When I took on my current role, I was not a subject matter expert and had a lot to get through. I needed to engage with the experts around me but they didn’t work at the pace I wanted. I realised I had to slow down in order to go faster and modify my approach in an engaging way.

As a leader, it’s really important to role model behaviour but also to show that you’re adapting and learning yourself. I choose people in the organisation who I trust to get feedback on how my leadership style lands, because if it’s not working I need to know and to modify it where I can.

Across the bank, we’re rolling out a new and consistent approach to leadership. One great part of this is continuous observational feedback and coaching, under which I locate the skills I can work on to improve my leadership style. I then work on that skill until it becomes authentic and sustainable. It’s being rolled out from the top, throughout the organisation.

Alastair Lyons
Chairman
Admiral Group

Early on in my career, when I was a CFO, I asked my then Chair of Audit whether I was capable of stepping up to the role of CEO. He told me yes, but only if l learnt how to leave the office without checking if the windows were open. I was known for my detailed approach and had to learn to let go.

My leadership style as a chairman has also developed over the 16 years I’ve held the role across different businesses. I now have a much greater focus on the strategic, rather than operational,elements. I’ve also developed my ability to communicate both internally and externally, and understand the importance of really knowing the mindset of all stakeholders, including what is not said as much as what is.

In my view, a good chairman needs to be a chameleon and able to adapt their leadership style to fit the particular situation. I enjoy deciphering how to work with people, understanding the person, what their strengths are, what their fears are, and how they like to interact so that I can properly engage with them.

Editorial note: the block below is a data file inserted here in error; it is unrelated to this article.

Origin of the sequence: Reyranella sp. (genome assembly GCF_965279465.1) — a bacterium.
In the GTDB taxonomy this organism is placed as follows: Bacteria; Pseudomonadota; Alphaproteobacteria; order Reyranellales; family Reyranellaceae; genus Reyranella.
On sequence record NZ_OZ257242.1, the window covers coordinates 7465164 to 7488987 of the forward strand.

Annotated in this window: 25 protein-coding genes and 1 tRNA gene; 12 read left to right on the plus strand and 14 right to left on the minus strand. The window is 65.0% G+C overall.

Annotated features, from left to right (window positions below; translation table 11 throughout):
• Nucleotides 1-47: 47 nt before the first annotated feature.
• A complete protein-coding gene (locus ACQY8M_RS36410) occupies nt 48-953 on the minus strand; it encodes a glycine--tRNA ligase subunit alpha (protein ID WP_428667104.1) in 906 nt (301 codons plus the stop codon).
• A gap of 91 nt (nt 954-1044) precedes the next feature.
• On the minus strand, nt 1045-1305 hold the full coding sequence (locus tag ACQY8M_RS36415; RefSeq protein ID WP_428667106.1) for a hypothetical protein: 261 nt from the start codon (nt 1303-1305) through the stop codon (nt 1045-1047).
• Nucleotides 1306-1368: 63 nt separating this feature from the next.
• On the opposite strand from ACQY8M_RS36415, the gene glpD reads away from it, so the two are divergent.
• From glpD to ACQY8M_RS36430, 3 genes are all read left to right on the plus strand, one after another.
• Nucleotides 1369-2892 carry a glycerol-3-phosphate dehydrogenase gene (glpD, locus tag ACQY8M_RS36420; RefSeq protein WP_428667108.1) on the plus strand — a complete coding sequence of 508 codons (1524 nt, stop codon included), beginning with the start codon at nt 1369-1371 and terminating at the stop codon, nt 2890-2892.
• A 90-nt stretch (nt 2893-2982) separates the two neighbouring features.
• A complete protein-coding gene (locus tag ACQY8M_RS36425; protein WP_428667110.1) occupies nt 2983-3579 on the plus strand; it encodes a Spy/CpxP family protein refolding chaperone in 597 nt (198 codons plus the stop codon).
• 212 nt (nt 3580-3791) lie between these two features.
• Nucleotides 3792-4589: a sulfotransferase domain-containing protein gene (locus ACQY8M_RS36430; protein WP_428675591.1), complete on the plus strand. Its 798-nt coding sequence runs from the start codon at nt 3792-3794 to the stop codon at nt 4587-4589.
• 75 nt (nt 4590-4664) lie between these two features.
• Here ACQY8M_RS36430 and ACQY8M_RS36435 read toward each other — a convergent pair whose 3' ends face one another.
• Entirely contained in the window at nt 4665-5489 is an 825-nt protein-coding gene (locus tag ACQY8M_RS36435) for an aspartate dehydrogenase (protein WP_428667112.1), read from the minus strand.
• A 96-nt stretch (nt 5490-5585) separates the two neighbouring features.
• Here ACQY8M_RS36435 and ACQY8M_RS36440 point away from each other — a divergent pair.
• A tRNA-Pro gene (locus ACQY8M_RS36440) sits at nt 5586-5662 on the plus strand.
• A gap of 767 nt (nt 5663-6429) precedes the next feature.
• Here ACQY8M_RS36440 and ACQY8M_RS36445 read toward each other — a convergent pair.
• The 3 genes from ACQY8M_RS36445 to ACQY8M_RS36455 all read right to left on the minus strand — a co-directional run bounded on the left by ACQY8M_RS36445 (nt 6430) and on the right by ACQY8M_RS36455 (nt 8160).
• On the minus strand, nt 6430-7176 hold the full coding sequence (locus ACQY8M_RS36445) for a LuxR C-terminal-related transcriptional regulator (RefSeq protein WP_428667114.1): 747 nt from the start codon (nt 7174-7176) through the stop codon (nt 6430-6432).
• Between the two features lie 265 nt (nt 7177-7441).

Those I’ve found hardest to work with have very set ideas on how to get things done and resistance to input, mixed with a strong belief in their own importance. That kind of person I find difficult to relate to.

Gary Kildare
Chief HR Officer, Europe
IBM

If there are aspects of your personality that you don’t like, you can certainly make adjustments to them. However, it’s important that you’re natural; don’t spend time trying to be something you’re not.

I think the same is true in leadership – being a leader can be tough enough without trying to fake it. Also a message often has more impact when delivered in a natural style.

There are many examples of people having to behave in a particular way because circumstances or situations demand it, but it’s not something they can do long term. Ultimately your true mettle will show through and it’s often at points of high pressure.

What you should focus attention on is changing your unproductive or negative habits, such as micro-managing, inspecting, checking and reviewing. Over time this will change your behaviour.

We all need feedback but it must be constructive, just being told what you do wrong won’t help. You must also decide how much stock you take in others’ opinions, while being open to change. I’d hate to be like an actor on opening night who celebrates the good reviews but completely ignores the bad.

Margaret Rumpf
General Manager, Hong Kong & Macau, Emerging Markets & Asia Pacific
GlaxoSmithKline

Everyone has comparable expertise by the time they are in a senior executive role, but what distinguishes someone above the rest is their ability to communicate, inspire and engage different people across the organisation. That means being able to adapt ones leadership style to suit the relevant audience.